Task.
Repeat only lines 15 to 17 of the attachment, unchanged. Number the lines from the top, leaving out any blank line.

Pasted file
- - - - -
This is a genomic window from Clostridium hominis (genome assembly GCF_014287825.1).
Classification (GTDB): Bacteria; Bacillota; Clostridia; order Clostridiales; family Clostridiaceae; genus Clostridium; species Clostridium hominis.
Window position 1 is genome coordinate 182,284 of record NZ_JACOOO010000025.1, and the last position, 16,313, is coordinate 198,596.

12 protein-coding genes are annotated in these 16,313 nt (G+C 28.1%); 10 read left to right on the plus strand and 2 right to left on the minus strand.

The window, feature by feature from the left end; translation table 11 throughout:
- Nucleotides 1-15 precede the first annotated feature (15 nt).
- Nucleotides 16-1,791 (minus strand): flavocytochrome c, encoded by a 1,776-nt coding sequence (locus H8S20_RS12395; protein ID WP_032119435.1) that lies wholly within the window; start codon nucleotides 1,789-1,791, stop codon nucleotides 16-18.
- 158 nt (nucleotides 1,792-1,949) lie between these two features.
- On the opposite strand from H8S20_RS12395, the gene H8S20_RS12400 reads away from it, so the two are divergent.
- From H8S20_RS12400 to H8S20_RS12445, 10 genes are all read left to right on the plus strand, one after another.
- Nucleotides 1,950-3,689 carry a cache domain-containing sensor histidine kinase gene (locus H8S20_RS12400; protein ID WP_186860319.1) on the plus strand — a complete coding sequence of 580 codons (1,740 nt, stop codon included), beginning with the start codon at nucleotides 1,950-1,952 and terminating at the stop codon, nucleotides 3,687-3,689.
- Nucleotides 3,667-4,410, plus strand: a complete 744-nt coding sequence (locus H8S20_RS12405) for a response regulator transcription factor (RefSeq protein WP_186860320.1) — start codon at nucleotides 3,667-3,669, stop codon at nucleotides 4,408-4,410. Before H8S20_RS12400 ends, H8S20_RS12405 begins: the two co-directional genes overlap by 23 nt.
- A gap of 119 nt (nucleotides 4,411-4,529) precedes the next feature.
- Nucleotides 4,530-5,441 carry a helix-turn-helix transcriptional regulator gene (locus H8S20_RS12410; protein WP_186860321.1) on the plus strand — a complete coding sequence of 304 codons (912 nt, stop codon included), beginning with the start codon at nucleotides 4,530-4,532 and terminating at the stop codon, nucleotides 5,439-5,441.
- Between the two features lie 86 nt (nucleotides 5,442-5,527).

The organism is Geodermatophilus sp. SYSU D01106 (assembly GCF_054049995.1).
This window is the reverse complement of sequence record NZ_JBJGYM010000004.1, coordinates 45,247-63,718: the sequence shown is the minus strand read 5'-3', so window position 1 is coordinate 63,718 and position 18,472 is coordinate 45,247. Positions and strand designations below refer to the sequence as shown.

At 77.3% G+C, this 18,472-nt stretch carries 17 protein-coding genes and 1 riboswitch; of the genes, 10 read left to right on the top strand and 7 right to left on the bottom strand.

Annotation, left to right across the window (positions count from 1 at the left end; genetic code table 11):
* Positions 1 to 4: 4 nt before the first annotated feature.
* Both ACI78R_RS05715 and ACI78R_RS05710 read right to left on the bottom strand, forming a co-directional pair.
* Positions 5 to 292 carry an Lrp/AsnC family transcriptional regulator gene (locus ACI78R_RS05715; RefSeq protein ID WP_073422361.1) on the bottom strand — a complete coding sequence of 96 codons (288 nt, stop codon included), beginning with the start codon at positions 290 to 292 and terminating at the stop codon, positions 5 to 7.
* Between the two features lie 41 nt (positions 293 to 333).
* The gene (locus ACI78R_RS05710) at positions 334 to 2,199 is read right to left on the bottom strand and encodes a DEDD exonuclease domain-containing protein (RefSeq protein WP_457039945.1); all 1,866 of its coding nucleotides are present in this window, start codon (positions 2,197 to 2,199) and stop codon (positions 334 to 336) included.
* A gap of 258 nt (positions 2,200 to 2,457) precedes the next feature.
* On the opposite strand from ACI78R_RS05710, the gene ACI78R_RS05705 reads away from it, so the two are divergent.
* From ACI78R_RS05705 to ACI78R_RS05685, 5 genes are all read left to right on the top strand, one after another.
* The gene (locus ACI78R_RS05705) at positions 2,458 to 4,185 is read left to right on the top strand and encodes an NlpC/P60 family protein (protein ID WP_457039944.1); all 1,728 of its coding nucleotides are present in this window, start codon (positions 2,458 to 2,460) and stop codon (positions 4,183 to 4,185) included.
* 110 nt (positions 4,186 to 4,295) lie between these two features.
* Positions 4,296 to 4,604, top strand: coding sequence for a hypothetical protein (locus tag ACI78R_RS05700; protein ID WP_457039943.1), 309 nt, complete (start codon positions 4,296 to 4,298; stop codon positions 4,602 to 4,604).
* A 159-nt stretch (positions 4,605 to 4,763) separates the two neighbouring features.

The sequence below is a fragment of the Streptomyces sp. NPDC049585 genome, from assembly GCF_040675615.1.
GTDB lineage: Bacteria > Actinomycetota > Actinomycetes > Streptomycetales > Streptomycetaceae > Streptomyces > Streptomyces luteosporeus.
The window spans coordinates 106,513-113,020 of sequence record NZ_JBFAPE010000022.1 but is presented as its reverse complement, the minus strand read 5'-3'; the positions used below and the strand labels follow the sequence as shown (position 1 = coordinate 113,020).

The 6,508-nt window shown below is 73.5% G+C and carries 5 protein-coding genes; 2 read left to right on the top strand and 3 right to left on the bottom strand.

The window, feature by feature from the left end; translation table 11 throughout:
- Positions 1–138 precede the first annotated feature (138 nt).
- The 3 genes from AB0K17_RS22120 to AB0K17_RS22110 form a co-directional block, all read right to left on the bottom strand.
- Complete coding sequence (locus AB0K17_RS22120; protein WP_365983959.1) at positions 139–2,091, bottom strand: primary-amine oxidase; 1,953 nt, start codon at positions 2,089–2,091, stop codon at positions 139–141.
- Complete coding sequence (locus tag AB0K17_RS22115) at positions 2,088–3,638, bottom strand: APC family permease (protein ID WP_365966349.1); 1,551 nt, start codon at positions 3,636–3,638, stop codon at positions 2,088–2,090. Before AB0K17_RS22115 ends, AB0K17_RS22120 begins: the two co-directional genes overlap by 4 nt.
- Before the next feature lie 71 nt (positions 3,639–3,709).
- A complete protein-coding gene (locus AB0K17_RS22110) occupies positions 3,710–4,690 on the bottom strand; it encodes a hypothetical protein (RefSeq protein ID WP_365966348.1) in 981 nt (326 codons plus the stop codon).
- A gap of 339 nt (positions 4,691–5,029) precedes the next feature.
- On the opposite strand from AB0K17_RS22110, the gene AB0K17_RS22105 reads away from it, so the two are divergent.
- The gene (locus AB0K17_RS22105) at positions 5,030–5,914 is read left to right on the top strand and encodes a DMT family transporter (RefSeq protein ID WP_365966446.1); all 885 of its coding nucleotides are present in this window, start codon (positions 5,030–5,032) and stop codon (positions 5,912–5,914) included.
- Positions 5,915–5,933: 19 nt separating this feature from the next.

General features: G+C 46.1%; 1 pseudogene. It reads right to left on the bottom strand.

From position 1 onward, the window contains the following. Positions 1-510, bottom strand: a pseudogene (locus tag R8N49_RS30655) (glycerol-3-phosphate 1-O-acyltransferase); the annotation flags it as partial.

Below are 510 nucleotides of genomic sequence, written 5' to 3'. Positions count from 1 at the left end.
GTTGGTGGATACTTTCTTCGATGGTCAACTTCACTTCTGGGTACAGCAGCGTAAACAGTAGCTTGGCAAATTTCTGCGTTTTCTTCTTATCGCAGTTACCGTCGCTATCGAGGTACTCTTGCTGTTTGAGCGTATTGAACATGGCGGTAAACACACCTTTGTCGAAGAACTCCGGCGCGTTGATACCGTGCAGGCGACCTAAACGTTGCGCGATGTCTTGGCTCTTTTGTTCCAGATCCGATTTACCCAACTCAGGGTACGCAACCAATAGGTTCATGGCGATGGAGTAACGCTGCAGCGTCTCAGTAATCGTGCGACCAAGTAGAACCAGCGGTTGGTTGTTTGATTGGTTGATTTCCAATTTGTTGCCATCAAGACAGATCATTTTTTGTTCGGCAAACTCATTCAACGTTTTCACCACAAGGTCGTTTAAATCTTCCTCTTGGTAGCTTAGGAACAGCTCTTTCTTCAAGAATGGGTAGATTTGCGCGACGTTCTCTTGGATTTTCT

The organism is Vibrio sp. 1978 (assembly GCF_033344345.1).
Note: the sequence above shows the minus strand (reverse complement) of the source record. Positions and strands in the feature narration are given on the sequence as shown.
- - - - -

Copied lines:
- Between the two features lie 86 nt (nucleotides 5,442-5,527).

The organism is Geodermatophilus sp. SYSU D01106 (assembly GCF_054049995.1).
This window is the reverse complement of sequence record NZ_JBJGYM010000004.1, coordinates 45,247-63,718: the sequence shown is the minus strand read 5'-3', so window position 1 is coordinate 63,718 and position 18,472 is coordinate 45,247. Positions and strand designations below refer to the sequence as shown.